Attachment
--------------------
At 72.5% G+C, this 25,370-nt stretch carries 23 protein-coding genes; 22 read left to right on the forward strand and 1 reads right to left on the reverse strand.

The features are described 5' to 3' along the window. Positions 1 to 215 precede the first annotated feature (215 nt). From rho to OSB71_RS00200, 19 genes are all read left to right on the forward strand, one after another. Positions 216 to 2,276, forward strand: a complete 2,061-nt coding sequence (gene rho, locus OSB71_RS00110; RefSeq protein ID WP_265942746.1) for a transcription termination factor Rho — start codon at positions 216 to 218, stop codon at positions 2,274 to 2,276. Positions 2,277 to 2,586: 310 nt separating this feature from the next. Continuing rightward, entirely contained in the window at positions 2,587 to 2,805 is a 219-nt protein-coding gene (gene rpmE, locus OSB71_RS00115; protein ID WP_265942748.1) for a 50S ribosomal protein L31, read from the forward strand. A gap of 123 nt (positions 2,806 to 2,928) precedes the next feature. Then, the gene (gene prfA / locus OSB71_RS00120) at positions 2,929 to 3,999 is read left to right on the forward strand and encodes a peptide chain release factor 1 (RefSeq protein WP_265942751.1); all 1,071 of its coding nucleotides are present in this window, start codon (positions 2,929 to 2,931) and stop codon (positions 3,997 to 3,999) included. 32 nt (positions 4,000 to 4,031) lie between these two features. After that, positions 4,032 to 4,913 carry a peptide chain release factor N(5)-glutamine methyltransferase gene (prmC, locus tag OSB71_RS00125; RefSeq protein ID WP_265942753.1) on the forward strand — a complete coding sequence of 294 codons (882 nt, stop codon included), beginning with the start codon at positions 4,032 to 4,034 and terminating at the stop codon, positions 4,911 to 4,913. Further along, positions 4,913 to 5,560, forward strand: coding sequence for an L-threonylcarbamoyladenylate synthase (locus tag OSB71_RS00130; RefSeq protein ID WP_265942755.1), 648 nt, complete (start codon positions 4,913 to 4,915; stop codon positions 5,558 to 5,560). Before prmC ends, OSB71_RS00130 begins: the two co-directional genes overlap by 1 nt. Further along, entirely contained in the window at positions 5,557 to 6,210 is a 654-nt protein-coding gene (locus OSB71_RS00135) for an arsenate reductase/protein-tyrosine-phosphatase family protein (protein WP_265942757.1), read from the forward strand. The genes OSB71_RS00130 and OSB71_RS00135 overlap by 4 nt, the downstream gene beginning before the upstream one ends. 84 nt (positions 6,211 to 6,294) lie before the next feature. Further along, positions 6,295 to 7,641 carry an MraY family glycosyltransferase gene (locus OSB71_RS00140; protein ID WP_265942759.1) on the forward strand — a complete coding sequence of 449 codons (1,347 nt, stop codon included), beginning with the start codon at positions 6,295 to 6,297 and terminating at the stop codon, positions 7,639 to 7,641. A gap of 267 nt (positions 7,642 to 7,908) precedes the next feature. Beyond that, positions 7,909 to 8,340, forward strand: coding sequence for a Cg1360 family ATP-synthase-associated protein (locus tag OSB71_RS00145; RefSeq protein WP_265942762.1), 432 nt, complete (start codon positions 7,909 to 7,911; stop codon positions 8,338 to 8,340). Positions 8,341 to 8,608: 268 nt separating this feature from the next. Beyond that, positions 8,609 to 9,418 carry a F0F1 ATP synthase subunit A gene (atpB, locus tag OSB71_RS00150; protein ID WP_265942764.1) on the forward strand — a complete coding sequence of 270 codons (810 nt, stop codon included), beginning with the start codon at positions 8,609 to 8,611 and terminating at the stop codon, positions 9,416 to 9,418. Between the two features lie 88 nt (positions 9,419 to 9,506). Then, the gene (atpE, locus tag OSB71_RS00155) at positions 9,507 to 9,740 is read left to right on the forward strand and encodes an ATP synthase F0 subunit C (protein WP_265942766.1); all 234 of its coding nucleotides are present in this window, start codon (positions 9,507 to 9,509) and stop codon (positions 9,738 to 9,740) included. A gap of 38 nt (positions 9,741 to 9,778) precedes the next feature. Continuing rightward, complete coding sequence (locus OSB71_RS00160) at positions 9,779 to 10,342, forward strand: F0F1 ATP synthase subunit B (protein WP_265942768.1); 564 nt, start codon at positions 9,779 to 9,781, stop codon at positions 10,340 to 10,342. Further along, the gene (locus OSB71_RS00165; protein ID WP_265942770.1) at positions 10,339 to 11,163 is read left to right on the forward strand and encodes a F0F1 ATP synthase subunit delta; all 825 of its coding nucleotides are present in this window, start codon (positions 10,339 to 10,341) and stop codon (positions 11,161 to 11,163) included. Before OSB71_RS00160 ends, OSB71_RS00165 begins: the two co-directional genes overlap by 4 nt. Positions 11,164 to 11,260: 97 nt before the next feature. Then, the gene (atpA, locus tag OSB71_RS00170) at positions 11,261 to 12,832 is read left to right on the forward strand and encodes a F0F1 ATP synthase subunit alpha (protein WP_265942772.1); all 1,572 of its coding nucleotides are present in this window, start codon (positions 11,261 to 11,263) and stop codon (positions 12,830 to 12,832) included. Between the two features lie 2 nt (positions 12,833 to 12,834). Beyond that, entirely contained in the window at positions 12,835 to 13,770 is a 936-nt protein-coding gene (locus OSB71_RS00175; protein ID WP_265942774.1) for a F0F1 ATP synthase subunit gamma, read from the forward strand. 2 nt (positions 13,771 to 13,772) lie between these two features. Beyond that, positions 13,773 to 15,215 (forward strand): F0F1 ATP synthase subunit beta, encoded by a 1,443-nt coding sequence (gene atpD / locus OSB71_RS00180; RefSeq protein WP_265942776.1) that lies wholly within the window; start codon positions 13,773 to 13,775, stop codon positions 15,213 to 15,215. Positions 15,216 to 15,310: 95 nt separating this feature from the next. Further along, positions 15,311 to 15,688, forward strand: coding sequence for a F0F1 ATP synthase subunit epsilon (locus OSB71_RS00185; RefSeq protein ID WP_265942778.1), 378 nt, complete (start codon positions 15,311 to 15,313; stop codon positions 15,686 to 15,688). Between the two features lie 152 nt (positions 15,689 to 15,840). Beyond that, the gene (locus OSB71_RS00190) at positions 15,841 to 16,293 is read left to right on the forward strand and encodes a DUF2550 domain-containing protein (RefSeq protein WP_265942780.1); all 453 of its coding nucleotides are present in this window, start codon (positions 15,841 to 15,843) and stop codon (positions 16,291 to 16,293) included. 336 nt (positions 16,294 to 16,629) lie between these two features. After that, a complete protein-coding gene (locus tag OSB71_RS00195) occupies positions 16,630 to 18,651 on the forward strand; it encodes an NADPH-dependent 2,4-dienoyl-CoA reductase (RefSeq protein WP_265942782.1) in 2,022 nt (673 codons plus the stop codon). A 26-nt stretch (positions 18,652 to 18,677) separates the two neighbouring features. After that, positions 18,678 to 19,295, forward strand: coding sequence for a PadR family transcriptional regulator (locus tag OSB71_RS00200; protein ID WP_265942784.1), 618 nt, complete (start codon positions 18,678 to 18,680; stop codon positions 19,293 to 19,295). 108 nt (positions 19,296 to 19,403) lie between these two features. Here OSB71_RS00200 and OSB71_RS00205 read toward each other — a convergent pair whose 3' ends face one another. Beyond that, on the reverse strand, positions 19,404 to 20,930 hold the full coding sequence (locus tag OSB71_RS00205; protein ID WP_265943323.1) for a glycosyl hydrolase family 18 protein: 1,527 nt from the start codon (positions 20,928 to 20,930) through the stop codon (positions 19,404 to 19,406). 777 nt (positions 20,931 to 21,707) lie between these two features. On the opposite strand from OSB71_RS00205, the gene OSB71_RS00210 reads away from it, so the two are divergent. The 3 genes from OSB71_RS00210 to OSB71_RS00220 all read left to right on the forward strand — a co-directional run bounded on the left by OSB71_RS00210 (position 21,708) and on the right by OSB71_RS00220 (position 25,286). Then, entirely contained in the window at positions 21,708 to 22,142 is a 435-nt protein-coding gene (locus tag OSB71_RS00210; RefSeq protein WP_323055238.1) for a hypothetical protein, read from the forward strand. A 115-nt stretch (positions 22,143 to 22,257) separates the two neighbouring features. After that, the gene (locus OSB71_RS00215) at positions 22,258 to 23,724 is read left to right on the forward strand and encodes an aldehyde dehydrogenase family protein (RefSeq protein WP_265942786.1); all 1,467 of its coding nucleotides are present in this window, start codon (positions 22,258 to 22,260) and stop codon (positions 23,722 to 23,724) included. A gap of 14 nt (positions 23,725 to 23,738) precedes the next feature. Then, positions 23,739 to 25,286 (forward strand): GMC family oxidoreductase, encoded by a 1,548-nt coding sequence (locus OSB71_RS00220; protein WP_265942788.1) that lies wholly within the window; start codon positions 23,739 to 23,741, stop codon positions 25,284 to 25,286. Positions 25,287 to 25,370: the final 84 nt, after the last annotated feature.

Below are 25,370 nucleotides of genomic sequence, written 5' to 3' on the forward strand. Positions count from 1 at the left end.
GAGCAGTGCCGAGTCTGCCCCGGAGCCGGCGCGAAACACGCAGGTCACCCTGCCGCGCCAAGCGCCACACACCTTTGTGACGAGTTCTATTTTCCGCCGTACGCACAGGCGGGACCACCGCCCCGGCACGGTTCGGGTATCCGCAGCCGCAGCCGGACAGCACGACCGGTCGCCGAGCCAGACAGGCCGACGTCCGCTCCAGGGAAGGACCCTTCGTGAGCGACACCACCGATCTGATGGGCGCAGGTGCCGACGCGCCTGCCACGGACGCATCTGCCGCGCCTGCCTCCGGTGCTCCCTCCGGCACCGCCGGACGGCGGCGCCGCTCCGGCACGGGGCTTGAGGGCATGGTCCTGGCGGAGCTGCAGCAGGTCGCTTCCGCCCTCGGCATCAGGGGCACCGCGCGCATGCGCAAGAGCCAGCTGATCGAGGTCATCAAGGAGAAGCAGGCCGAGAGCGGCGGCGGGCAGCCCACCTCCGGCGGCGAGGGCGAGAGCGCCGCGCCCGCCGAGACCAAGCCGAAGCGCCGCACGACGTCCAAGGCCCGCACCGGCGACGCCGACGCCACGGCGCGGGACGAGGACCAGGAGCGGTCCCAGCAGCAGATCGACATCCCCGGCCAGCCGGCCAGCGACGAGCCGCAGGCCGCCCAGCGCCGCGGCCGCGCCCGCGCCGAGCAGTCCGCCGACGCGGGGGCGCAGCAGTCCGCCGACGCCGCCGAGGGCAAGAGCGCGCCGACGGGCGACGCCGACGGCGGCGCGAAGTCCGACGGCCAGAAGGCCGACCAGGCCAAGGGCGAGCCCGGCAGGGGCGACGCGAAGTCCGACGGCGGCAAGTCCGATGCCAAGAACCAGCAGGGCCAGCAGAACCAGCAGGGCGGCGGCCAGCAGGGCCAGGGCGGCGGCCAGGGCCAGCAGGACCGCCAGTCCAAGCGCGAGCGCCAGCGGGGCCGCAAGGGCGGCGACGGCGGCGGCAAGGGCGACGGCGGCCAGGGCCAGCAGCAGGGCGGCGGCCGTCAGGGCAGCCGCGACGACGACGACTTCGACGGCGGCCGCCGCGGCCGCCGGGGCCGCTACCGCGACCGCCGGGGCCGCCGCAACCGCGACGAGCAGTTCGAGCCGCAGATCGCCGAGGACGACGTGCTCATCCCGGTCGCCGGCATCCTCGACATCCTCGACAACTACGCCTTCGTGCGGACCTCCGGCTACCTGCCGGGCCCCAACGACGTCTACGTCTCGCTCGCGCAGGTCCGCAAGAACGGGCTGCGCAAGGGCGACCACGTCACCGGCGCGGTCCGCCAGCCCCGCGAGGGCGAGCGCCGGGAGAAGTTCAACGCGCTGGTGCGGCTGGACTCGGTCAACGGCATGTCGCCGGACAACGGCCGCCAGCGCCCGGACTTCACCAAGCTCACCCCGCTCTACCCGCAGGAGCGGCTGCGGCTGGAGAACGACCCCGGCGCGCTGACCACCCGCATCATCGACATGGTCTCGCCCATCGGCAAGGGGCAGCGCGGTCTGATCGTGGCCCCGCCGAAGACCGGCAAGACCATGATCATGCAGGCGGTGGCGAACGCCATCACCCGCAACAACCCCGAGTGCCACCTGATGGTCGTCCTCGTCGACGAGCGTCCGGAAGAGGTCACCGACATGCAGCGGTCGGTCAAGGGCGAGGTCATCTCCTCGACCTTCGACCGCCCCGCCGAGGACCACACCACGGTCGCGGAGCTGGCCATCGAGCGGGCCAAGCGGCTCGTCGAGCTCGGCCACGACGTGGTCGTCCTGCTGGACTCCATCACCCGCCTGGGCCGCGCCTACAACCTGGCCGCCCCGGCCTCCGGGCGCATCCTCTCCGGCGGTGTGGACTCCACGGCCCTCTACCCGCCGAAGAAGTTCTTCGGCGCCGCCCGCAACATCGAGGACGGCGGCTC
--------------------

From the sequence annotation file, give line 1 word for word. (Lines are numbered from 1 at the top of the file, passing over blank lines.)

At 72.5% G+C, this 25,370-nt stretch carries 23 protein-coding genes; 22 read left to right on the forward strand and 1 reads right to left on the reverse strand.